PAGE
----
What I know about film can fit comfortably in a single frame. I am neither Siskel nor Ebert.
But I know a thing or two about the New Testament, and I was deeply moved by the 2018 film “Paul, Apostle of Christ.” It made me aware of something that should have been obvious to me — something hidden in plain sight in every Bible.
The movie made me see the colossal importance of Paul’s friendship with Luke (whose feast we’ll celebrate on Oct. 18).
Their relationship is different. It first appears in the New Testament in the Acts of the Apostles, and it emerges in a subtle way. Luke, the author of Acts, simply begins to use the first-person plural pronoun, we, in his narration, because now he’s traveling with Paul. It’s subtle, but stunning in its subtlety. It’s the clear marker of the beginning of a friendship.
Paul, for his part, mentions Luke often. Perhaps the earliest mention, chronologically, is in the apostle’s Letter to Philemon, which ends with a name-drop of Luke among Paul’s “fellow workers.”
In his Letter to the Colossians Paul takes it up a notch, referring to Luke as his “dear friend” and “doctor.”
In the second of Paul’s letters to Timothy, after naming those who have deserted him, he says poignantly, “Luke alone is with me” (2 Timothy 4:11).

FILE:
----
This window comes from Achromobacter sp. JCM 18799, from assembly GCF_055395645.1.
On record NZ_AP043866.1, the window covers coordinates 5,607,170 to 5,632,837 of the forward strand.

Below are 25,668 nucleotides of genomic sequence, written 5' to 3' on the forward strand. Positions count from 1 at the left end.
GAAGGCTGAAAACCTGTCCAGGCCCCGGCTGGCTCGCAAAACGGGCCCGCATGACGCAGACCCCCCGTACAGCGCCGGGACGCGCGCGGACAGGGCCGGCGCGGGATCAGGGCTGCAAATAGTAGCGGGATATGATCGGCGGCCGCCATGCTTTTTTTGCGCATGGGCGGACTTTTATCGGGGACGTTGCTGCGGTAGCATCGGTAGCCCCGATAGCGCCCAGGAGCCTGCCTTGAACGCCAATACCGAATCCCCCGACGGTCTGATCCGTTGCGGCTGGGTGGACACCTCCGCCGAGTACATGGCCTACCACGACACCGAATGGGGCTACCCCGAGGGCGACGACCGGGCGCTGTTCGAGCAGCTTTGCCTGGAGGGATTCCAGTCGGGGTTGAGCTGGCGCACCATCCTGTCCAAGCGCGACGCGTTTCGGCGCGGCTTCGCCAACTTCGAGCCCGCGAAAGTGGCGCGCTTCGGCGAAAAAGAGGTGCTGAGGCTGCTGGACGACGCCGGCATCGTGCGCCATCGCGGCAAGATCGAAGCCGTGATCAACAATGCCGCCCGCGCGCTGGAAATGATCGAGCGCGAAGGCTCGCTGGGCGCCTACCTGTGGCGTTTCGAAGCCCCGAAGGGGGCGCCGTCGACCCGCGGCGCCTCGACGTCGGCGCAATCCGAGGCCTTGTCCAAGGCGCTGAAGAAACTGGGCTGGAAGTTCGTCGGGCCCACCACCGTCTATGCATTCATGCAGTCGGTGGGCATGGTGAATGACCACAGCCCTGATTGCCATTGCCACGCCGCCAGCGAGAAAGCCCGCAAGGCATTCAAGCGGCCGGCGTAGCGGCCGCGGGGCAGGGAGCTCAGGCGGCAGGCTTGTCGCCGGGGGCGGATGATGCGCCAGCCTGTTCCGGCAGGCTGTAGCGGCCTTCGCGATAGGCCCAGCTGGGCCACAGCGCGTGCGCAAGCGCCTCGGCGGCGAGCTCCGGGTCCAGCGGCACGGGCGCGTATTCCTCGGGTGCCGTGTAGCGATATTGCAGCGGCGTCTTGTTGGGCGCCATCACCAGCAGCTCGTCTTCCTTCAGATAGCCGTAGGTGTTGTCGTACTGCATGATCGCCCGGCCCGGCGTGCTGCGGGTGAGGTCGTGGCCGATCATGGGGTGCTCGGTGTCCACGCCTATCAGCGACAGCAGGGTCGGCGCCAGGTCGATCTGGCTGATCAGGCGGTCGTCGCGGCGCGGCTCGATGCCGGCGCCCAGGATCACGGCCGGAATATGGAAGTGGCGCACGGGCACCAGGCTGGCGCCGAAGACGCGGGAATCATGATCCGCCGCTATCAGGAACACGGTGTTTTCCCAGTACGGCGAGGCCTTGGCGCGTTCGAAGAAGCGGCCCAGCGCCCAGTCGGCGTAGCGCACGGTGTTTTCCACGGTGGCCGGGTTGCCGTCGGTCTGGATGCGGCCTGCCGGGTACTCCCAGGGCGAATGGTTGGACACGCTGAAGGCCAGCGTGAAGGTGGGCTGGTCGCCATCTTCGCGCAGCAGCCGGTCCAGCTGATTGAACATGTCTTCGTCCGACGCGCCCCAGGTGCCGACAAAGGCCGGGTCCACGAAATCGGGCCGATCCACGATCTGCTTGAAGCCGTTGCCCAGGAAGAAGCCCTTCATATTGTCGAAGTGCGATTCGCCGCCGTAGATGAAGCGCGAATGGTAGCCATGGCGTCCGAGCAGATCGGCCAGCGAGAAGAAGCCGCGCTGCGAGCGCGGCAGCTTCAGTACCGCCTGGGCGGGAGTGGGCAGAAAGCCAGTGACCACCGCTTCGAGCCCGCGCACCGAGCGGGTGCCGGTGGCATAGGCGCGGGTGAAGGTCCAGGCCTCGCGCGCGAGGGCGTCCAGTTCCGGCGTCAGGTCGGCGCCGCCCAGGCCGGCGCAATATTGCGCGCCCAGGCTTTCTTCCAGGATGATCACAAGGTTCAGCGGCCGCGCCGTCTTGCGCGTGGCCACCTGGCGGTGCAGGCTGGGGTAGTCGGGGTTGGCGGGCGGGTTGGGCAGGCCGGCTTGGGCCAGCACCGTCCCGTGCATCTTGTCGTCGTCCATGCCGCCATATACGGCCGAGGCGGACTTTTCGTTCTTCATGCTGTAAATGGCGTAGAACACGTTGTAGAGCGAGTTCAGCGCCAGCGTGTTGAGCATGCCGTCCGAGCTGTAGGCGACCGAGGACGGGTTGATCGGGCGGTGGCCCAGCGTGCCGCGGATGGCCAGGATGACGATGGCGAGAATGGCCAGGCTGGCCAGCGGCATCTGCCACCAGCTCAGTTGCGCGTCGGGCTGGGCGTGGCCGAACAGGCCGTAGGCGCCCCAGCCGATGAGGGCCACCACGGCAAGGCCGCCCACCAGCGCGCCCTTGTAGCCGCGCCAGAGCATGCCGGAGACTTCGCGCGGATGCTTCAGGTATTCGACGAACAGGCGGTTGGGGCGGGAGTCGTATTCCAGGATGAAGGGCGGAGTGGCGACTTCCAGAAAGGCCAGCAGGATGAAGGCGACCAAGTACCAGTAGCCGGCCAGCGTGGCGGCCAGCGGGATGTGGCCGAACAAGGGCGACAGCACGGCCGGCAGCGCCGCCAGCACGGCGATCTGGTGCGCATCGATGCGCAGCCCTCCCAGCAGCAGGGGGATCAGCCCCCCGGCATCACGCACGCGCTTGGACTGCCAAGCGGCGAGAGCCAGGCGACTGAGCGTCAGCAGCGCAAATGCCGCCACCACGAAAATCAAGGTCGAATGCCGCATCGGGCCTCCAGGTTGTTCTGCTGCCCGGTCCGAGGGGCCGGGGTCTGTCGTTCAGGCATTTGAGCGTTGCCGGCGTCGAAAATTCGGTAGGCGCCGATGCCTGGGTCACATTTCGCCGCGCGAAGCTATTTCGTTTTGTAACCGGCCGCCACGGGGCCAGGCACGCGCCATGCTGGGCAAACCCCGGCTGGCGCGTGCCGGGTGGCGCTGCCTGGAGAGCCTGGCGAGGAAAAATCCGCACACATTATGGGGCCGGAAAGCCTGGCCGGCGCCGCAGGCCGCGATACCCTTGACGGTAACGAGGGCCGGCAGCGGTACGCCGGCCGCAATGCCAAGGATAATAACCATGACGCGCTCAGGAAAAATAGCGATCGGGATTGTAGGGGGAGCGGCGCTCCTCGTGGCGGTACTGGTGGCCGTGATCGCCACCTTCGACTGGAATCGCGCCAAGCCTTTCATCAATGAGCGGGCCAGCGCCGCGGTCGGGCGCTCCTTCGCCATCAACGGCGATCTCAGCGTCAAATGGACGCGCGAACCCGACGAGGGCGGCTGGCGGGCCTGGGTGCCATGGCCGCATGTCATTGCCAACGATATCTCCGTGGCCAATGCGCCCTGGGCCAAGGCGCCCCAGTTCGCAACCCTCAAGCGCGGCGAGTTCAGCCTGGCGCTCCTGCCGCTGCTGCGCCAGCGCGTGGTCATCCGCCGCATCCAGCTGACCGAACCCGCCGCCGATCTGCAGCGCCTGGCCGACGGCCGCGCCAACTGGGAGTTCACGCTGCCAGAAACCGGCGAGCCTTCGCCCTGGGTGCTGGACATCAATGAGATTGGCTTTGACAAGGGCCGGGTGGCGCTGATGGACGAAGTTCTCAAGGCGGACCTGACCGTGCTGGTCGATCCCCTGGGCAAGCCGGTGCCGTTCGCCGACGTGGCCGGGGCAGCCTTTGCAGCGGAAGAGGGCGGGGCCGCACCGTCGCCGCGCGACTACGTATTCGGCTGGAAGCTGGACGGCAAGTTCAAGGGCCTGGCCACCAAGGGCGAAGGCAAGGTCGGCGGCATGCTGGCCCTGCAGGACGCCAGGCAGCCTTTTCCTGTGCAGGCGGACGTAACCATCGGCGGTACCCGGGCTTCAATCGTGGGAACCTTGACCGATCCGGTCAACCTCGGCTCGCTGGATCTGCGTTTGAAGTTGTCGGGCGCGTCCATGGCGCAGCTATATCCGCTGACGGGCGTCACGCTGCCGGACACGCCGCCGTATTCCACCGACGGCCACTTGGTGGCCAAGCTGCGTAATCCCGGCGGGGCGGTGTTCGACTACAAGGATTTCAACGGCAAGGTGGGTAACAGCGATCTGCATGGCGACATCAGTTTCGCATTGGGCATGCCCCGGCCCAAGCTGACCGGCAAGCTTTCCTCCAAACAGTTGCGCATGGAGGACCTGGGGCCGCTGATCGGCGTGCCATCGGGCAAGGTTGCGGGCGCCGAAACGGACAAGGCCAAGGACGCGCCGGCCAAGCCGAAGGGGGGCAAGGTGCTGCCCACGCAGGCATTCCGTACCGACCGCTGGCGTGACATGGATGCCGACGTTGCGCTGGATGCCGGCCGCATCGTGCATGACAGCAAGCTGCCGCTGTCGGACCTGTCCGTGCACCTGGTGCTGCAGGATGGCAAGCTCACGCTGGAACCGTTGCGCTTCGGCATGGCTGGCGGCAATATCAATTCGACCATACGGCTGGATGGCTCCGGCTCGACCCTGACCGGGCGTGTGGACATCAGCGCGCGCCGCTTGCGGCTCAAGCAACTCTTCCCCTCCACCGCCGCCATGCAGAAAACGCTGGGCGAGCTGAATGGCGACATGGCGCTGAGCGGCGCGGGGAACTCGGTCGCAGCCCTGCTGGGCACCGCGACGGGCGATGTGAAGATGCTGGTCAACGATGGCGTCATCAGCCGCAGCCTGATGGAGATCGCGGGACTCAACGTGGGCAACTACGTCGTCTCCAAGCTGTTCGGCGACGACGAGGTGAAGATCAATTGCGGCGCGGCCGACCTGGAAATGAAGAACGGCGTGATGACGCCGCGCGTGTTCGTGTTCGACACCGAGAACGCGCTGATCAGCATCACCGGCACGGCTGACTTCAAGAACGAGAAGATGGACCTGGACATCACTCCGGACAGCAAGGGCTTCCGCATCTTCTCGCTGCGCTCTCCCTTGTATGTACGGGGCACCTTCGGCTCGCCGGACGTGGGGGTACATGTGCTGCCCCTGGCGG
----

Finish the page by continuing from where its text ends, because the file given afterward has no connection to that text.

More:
Paul’s relationship with Luke was unique. He refers to Timothy and Titus as sons (1 Timothy 1:18; Titus 1:4). But Luke is a friend, beloved and loyal. He is the other half of “we.” He alone remains.
Together they accomplished what no man could do alone. Luke wrote the two longest books in the New Testament, the third Gospel and the Acts of the Apostles. Paul wrote more New Testament books than anyone else — 13 or 14, depending on how you count.
Luke’s Gospel weighs in at 19,482 words, and Acts at 18,451 words, for a total of 37,933 words. Paul’s 13 letters total 32,407 words (if you add Hebrews, the count goes up to 37,460).
Thus, Paul and Luke together wrote at least 70,340 out of the 138,020 words in the New Testament.
Together they wrote more than half of this book that the Church has designated to be inspired by God.
And we should never doubt that theirs was a true collaboration. Since the early Church, readers have referred to Luke’s Gospel as “Paul’s,” because the narrative so perfectly enacts the theology we find in his letters.
The friendship of Luke and Paul was the dynamo that powered the Church’s growth in its first generation. That was God’s providential purpose in bringing them together: because Paul and Luke together accomplished what they could never have done separately.
This is the power of friendship in God’s plan. This is why Jesus called his apostles “friends” (John 15:15). This is why the early Christians used “the friends” as a synonym for the Church (3 John 1:15).
What apostolic wonders is God waiting to work through your friendships and mine?